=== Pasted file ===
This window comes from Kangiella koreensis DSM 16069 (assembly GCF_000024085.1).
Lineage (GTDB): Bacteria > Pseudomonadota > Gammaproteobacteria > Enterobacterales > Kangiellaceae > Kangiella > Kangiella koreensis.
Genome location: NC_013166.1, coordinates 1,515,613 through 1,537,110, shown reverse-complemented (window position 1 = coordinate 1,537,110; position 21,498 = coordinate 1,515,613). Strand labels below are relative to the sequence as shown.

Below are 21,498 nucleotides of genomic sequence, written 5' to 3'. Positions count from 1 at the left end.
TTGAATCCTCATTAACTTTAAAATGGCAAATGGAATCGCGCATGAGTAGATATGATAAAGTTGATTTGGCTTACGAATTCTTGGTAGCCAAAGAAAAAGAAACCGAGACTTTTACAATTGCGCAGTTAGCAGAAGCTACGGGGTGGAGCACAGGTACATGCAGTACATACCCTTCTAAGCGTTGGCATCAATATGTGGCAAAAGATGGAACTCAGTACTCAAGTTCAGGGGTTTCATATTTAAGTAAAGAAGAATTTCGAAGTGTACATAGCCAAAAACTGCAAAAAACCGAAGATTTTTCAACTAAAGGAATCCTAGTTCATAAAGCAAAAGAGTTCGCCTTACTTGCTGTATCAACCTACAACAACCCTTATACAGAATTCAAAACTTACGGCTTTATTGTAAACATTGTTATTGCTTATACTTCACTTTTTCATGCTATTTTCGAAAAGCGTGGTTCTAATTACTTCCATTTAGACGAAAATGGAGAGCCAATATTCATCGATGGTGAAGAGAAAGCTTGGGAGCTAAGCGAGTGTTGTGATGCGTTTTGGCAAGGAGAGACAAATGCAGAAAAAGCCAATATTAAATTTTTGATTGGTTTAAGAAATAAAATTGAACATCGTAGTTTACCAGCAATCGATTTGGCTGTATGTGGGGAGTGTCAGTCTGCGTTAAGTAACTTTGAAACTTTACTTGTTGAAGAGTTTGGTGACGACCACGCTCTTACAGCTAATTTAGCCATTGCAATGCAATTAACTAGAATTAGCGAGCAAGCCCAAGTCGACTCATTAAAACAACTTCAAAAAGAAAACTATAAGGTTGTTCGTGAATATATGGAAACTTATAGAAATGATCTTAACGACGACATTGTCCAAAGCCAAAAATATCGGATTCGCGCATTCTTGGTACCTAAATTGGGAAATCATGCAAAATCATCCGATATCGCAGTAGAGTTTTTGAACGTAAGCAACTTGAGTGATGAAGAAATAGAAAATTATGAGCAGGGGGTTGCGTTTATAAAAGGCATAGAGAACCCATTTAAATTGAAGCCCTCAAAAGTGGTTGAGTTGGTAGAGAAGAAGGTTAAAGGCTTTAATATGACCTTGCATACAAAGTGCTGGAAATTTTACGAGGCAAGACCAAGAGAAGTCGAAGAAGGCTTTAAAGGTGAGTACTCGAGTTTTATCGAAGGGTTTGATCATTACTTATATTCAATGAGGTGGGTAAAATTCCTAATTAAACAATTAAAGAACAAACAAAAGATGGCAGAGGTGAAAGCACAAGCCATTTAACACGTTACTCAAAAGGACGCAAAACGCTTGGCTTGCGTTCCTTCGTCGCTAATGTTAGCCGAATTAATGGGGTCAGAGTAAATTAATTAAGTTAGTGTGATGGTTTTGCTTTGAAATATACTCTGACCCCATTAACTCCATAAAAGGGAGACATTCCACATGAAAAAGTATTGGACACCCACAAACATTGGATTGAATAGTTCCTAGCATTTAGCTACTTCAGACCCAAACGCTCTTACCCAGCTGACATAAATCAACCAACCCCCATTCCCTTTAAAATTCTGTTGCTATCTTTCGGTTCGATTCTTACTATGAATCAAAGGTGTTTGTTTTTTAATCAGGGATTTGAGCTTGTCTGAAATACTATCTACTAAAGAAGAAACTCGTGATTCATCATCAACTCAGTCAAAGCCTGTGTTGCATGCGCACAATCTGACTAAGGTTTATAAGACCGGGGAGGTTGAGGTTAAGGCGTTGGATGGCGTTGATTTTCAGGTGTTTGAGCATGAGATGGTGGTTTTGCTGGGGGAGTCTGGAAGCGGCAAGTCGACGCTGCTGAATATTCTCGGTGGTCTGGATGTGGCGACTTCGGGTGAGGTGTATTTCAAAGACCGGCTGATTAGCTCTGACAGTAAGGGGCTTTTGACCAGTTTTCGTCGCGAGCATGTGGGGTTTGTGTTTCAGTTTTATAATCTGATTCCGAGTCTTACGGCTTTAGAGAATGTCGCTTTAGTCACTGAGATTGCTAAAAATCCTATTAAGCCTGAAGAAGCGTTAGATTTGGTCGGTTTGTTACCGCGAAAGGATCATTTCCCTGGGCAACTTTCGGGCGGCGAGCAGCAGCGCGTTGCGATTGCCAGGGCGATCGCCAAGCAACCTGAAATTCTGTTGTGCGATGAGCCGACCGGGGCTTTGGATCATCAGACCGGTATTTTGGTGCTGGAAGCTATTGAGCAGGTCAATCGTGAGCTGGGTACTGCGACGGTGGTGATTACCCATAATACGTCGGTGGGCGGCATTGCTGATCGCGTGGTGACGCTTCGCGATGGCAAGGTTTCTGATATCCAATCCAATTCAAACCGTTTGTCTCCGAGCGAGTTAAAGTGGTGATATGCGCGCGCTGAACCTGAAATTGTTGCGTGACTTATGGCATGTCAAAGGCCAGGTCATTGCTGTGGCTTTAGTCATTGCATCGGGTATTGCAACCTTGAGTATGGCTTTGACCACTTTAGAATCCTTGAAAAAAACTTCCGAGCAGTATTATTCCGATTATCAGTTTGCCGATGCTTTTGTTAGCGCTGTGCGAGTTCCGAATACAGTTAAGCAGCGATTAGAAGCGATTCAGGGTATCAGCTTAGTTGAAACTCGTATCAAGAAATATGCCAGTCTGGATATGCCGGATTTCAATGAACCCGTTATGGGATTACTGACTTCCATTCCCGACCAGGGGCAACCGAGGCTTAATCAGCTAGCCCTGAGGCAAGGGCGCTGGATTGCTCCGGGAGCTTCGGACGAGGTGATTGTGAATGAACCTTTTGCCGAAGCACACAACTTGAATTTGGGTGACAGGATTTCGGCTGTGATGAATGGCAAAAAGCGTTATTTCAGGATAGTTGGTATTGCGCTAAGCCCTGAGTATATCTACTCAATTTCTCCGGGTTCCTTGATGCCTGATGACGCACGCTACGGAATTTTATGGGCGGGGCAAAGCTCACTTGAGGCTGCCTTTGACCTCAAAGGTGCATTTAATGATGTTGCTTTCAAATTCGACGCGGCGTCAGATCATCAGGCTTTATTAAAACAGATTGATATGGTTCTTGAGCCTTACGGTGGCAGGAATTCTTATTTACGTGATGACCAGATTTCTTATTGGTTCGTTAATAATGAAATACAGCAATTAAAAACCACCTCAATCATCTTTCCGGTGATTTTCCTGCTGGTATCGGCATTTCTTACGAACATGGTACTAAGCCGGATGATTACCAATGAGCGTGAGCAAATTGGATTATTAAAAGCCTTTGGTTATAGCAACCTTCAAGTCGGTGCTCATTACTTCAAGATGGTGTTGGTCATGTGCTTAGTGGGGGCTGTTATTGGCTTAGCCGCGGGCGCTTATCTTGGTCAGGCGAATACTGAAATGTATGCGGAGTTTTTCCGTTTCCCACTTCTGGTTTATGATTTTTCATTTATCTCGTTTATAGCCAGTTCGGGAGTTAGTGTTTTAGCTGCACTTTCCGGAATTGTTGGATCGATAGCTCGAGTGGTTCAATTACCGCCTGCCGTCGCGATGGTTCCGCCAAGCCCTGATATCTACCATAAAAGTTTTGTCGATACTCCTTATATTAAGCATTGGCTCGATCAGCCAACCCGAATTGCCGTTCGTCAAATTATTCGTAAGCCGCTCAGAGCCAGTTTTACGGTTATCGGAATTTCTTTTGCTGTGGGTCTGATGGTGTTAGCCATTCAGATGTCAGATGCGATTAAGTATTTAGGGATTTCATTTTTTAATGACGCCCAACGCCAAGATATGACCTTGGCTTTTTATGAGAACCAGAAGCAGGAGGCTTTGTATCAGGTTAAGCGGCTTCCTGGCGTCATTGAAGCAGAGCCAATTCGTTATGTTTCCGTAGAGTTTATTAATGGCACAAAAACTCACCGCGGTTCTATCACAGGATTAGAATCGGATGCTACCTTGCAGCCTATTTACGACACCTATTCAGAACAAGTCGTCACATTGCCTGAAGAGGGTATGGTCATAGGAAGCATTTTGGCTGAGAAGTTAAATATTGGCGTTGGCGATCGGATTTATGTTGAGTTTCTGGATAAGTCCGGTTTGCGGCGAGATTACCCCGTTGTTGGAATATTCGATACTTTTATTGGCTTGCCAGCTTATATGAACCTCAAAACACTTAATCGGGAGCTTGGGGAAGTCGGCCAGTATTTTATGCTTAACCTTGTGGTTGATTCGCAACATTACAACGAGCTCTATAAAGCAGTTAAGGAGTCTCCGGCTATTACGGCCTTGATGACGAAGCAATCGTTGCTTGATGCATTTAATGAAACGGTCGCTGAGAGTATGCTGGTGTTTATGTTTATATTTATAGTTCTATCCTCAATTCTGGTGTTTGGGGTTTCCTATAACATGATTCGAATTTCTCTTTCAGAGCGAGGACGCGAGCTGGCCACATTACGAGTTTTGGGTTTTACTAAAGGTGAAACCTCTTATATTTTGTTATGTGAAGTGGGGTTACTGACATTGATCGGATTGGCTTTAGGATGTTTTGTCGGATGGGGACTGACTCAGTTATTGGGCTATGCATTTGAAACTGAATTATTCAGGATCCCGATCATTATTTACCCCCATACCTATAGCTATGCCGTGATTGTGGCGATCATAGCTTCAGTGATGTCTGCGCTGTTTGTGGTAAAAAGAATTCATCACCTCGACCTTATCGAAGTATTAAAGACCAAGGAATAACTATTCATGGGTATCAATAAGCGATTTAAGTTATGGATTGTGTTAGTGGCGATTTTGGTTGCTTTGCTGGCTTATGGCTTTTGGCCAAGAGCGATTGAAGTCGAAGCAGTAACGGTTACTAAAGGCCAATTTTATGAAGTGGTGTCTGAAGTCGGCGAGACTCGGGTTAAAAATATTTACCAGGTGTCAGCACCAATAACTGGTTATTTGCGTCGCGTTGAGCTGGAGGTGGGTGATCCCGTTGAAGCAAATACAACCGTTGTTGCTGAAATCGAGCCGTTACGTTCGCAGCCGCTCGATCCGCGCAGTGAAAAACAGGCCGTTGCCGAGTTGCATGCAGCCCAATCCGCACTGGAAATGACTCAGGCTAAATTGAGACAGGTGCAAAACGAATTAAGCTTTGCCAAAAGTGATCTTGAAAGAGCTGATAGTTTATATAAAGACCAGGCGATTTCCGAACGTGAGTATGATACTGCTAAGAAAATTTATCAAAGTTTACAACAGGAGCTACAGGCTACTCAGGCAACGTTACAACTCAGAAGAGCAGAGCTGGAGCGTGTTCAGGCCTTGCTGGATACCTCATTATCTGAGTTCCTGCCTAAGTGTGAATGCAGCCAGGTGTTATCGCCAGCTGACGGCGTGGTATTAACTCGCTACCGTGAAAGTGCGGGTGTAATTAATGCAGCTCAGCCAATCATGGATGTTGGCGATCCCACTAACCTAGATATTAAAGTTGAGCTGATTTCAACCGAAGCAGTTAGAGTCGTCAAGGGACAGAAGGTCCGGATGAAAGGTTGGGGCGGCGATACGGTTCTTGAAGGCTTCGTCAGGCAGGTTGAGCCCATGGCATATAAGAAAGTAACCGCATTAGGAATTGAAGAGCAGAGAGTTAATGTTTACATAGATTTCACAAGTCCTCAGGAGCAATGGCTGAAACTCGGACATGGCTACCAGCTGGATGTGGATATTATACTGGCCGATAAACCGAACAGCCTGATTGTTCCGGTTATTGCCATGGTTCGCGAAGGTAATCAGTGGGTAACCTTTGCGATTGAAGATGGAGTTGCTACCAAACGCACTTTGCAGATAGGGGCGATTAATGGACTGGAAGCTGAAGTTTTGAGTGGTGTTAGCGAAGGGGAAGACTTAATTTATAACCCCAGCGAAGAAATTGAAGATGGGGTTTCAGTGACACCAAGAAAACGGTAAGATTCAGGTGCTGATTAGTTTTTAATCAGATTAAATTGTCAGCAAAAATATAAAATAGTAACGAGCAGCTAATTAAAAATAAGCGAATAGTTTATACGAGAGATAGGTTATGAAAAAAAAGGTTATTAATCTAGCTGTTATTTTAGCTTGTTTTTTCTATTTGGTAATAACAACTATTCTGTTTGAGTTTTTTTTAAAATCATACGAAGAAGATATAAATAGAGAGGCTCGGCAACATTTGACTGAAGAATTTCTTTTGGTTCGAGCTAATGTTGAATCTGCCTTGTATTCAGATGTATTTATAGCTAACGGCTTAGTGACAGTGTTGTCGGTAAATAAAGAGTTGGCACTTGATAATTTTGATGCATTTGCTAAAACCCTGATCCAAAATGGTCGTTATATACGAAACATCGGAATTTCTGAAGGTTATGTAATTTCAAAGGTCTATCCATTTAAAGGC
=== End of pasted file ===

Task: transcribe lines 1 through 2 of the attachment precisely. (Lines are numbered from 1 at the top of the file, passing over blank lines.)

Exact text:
This window comes from Kangiella koreensis DSM 16069 (assembly GCF_000024085.1).
Lineage (GTDB): Bacteria > Pseudomonadota > Gammaproteobacteria > Enterobacterales > Kangiellaceae > Kangiella > Kangiella koreensis.